The Duluth-Superior port appears to be humming with activity in the wake of a spring slowed by stubborn weather. Thick formations of ice lingered deep into spring and stalled shipping on Lake Superior’s ports. But by summer, shipping was back and better, in some respects, than it has been in years. In July, iron ore shipments totaled 7.2 million tons through the Soo Locks that link Lake Superior with the other Great Lakes. It was the highest iron ore tonnage shipped for that month since 2008. Steel mills in Illinois, Indiana and Ohio are stockpiling iron ore in an effort to outlast another potentially lingering winter.    

“Higher water levels have helped the trade rebound after suffering endless delays in March and April, when heavy ice formations covered the lakes,” reported Glen Nekvasil of the Lake Carriers’ Association based in Ohio.

Higher water allows for increased load capacities.  

Thousand-foot lake vessels like the American Integrity, which was in port through Aug. 9, wear the wounds of the early season, with hulls that are marked with paint scrapes from battling the ice.

During a shipping tour Aug. 8 with an expert guide in Yorde, News Tribune staff walked by the Canadian Algoma Spirit as it was being weighed down with wheat at the CHS dock in Superior.

Unlike the openly exposed iron ore piles or the coal stockpiles at the Superior Midwest Energy Terminal that get turned over by bulldozers working constantly to prevent spontaneous combustion,  the wheat and grain industry is flagging in the port. The United States taught the Ukraine how to grow its own grains, and Australia is coming on as an international supplier, hurting demand for U.S. grains, Yorde explained.

Still, durum wheat with some of the highest manufacture specs continues to leave America’s heartlands and make its way out of Duluth-Superior to the Mediterranean region. There, it remains a staple of international pasta and couscous makers.

“They’re very particular about it,” Yorde said. “The specs are very important.”

Bulgur wheat, too, for flour, bread baking and cereal still leaves the Duluth-Superior port. But 2012’s grain total of 1.065 million tons shipped was the lowest since the St. Lawrence Seaway opened modern shipping traffic between the Great Lakes and the Atlantic Ocean in 1959. Compare that to 1978, when 10.2 million tons of grain left the port.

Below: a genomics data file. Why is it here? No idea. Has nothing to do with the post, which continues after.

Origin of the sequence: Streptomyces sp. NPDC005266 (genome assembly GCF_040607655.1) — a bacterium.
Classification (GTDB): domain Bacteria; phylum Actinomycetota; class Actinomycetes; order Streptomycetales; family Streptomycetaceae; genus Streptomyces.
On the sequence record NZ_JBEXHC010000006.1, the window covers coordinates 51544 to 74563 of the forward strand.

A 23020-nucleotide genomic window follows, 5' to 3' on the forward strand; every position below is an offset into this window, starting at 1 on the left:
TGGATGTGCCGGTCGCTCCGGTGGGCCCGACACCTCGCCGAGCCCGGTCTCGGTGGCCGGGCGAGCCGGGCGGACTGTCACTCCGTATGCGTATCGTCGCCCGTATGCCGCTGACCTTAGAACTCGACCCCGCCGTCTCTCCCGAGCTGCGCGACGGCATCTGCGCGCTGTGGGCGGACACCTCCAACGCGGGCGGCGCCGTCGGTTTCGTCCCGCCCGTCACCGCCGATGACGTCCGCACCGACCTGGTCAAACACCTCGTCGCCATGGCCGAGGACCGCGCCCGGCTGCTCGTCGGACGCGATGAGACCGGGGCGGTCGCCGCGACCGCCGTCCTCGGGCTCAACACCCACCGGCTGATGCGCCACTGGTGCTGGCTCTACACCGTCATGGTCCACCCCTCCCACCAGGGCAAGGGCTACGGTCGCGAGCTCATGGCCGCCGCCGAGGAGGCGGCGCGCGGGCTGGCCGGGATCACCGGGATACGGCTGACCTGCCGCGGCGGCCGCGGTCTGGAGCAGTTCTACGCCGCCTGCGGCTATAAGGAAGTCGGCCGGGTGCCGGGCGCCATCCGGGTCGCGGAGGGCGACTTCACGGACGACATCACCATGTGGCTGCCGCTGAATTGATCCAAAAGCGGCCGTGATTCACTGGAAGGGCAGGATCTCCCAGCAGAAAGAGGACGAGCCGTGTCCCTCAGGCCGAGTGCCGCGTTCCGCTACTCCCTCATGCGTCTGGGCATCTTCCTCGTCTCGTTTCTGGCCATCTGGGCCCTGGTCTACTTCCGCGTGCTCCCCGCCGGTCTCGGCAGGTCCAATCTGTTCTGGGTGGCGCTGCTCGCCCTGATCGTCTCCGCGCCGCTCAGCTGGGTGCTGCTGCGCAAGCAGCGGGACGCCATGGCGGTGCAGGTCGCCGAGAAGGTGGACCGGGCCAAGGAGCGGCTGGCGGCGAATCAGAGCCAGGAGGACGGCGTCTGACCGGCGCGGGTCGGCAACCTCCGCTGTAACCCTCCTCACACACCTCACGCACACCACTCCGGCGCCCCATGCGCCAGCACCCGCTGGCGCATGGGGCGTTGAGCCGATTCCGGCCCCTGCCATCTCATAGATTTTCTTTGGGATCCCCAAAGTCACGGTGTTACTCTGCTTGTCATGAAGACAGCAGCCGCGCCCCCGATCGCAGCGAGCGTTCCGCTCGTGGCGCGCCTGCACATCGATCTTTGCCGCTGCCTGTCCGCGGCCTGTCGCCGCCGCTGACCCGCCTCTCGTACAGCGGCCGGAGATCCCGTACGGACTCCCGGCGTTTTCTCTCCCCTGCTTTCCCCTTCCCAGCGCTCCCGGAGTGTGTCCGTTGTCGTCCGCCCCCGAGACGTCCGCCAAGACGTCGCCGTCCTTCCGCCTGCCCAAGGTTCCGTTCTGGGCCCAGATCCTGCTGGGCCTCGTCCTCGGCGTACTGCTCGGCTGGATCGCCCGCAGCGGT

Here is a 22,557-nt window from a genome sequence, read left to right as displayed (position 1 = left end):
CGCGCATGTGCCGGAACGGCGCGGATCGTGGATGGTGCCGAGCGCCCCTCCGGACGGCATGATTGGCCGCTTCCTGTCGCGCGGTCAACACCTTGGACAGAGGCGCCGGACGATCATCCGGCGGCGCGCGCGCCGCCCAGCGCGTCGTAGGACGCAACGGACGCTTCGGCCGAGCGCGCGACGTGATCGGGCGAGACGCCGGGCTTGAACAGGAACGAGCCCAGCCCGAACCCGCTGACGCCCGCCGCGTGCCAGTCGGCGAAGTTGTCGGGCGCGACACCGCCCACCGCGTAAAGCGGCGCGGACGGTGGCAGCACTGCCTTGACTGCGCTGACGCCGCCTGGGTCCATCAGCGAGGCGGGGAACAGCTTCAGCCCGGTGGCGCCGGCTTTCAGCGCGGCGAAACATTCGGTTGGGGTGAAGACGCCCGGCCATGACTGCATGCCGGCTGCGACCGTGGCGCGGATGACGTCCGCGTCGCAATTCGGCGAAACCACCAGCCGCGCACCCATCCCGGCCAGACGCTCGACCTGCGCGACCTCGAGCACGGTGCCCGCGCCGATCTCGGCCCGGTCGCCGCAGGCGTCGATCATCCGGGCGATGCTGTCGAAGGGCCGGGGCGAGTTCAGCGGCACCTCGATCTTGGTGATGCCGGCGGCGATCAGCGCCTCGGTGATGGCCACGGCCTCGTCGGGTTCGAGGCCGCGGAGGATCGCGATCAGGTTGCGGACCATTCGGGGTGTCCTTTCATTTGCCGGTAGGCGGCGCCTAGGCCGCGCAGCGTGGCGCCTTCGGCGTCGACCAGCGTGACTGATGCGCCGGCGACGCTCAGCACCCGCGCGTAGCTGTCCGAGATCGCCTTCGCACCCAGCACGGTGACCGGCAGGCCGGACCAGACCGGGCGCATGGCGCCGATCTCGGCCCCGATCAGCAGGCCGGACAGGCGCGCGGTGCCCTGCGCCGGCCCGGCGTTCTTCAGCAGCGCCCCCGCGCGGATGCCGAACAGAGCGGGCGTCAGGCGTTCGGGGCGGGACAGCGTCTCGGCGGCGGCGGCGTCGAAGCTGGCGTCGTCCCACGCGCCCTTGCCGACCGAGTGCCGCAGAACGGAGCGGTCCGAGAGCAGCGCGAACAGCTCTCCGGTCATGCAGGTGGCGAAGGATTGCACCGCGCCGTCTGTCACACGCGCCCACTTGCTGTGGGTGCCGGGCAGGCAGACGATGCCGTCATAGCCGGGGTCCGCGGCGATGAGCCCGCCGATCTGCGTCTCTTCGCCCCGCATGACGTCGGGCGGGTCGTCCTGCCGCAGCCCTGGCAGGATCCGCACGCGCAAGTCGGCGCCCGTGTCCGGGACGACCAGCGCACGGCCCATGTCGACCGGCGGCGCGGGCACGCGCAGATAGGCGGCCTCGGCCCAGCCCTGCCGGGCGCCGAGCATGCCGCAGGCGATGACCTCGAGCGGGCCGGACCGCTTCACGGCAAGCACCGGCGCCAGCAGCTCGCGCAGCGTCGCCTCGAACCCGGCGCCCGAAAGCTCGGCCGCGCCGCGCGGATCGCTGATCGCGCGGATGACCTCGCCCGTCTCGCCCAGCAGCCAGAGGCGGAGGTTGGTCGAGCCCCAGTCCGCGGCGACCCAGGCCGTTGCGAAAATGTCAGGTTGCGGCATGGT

Just as a longshoreman wouldn’t mix bulgur and durum wheats, an ore docker doesn’t mix Minntac and UTAC iron ores. Despite looking similar, the products, from mines in Mountain Iron and Forbes/Eveleth, respectively, are unique.

“They cannot mix,” Erickson said from the dock high above the ore piles. “There’s a chemistry to them and the blast furnace needs to know what pellet they’re using.”

The Duluth-Superior port shipped a record 64 million tons of ore to domestic steel factories in 1953, during the height of the Korean War. Ore shipments may never see those levels again. But there are heydays, and there’s today.

Today, the shipping industry remains vital.

More than 15 million metric tons of international cargo moved in July through the Canadian and American waters of the St. Lawrence Seaway.

“The month of July was extremely busy for our ports on the Great Lakes-Seaway System as they handled high-value cargoes like steel, wind components and machinery that arrived from 13 different countries,” said Rebecca Spruill, director of trade development for the St. Lawrence Seaway Development Corp.

Some of that cargo reached Duluth, where the Duluth Seaway Port Authority operates the only general cargo terminal on its Clure Public Marine Terminal. Ironically, the terminal sees renewable wind energy components  coming and going from its dock, which features the only gantry crane in the Twin Ports.

That the wind energy industry moves parts both easterly and westerly across the globe might seem appropriate considering the nature of wind itself.

But there’s nothing so fickle about the present-day shipping trade. Just as long-depleted red magnetite ore gave way to present-day taconite, and grains give way to cargo, the shipping trade adjusts and moves forward — at the steady speed of industry.